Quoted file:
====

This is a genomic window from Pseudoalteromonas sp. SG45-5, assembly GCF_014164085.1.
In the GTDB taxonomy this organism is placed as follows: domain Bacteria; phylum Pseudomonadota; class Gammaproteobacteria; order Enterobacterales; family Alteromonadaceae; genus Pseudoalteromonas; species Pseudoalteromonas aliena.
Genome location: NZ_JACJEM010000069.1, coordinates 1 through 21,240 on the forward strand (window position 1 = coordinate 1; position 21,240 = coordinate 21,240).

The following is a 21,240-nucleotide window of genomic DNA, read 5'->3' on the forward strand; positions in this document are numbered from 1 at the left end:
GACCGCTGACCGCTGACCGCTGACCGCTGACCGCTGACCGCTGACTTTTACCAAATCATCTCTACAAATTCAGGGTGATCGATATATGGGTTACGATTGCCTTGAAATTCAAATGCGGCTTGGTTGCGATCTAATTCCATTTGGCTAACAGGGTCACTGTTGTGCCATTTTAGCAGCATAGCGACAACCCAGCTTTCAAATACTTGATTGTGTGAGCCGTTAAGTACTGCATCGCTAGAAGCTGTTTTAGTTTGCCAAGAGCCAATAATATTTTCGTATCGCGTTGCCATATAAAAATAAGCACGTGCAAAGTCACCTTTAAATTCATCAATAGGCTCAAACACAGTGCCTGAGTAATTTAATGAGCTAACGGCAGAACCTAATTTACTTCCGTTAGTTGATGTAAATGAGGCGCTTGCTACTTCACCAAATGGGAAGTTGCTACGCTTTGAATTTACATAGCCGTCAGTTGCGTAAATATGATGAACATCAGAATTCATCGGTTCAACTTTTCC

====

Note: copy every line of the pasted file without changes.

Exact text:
This is a genomic window from Pseudoalteromonas sp. SG45-5, assembly GCF_014164085.1.
In the GTDB taxonomy this organism is placed as follows: domain Bacteria; phylum Pseudomonadota; class Gammaproteobacteria; order Enterobacterales; family Alteromonadaceae; genus Pseudoalteromonas; species Pseudoalteromonas aliena.
Genome location: NZ_JACJEM010000069.1, coordinates 1 through 21,240 on the forward strand (window position 1 = coordinate 1; position 21,240 = coordinate 21,240).

The following is a 21,240-nucleotide window of genomic DNA, read 5'->3' on the forward strand; positions in this document are numbered from 1 at the left end:
GACCGCTGACCGCTGACCGCTGACCGCTGACCGCTGACCGCTGACTTTTACCAAATCATCTCTACAAATTCAGGGTGATCGATATATGGGTTACGATTGCCTTGAAATTCAAATGCGGCTTGGTTGCGATCTAATTCCATTTGGCTAACAGGGTCACTGTTGTGCCATTTTAGCAGCATAGCGACAACCCAGCTTTCAAATACTTGATTGTGTGAGCCGTTAAGTACTGCATCGCTAGAAGCTGTTTTAGTTTGCCAAGAGCCAATAATATTTTCGTATCGCGTTGCCATATAAAAATAAGCACGTGCAAAGTCACCTTTAAATTCATCAATAGGCTCAAACACAGTGCCTGAGTAATTTAATGAGCTAACGGCAGAACCTAATTTACTTCCGTTAGTTGATGTAAATGAGGCGCTTGCTACTTCACCAAATGGGAAGTTGCTACGCTTTGAATTTACATAGCCGTCAGTTGCGTAAATATGATGAACATCAGAATTCATCGGTTCAACTTTTCC